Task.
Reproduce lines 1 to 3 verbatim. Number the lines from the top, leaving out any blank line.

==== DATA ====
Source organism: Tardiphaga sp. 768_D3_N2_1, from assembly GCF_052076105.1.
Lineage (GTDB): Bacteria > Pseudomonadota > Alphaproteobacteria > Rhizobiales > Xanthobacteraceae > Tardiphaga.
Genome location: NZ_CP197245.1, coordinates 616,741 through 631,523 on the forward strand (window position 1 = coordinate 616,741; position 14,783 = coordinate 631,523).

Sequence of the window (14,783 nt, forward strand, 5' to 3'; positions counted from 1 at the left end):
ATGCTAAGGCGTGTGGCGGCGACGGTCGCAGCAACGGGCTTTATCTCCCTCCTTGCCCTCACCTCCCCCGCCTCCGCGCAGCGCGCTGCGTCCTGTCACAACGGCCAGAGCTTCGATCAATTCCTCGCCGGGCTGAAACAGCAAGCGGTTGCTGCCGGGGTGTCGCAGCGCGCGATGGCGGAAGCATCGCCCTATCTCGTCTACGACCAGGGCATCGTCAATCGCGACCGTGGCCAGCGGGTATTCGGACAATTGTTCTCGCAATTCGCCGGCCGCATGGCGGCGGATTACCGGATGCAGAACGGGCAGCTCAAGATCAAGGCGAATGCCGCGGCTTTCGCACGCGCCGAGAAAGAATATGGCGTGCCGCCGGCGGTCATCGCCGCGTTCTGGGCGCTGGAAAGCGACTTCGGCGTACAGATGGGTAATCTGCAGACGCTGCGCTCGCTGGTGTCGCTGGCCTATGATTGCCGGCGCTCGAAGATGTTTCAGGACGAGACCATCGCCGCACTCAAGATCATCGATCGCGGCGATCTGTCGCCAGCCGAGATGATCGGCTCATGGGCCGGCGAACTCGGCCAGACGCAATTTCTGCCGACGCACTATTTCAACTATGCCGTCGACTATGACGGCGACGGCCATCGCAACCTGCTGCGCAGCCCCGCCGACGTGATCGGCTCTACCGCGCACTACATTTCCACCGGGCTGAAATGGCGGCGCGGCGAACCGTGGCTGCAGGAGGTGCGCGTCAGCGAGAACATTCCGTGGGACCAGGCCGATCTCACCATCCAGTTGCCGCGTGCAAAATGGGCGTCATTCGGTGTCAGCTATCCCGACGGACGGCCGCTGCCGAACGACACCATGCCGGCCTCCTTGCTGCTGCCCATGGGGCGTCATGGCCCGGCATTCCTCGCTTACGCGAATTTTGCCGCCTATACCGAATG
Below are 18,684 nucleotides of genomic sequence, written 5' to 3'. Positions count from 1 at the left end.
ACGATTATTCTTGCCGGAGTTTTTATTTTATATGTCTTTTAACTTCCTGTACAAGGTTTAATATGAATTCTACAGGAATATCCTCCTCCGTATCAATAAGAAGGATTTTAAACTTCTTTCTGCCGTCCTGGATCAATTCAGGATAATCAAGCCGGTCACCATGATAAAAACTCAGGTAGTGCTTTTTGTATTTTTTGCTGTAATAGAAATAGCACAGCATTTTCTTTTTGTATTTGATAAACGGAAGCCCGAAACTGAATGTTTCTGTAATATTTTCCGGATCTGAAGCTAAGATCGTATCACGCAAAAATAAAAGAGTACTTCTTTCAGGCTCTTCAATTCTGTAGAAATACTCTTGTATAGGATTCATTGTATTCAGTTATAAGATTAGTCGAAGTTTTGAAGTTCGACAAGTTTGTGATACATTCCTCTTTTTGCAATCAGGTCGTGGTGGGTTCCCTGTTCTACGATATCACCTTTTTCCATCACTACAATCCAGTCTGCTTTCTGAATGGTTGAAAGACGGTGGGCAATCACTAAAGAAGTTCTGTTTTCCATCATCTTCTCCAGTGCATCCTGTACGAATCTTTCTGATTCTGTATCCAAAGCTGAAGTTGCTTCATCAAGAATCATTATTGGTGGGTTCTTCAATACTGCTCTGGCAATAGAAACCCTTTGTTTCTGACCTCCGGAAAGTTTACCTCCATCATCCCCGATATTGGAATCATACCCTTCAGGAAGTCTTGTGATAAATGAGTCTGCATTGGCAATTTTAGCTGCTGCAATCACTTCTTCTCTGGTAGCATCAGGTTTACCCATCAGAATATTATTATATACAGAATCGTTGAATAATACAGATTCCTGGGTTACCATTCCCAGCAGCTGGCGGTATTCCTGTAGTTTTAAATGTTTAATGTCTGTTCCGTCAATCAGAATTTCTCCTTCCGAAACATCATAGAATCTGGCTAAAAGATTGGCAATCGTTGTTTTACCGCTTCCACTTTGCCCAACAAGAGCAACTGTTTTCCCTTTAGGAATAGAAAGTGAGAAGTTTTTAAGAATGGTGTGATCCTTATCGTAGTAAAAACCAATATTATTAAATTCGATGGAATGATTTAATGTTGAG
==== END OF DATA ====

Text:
Source organism: Tardiphaga sp. 768_D3_N2_1, from assembly GCF_052076105.1.
Lineage (GTDB): Bacteria > Pseudomonadota > Alphaproteobacteria > Rhizobiales > Xanthobacteraceae > Tardiphaga.
Genome location: NZ_CP197245.1, coordinates 616,741 through 631,523 on the forward strand (window position 1 = coordinate 616,741; position 14,783 = coordinate 631,523).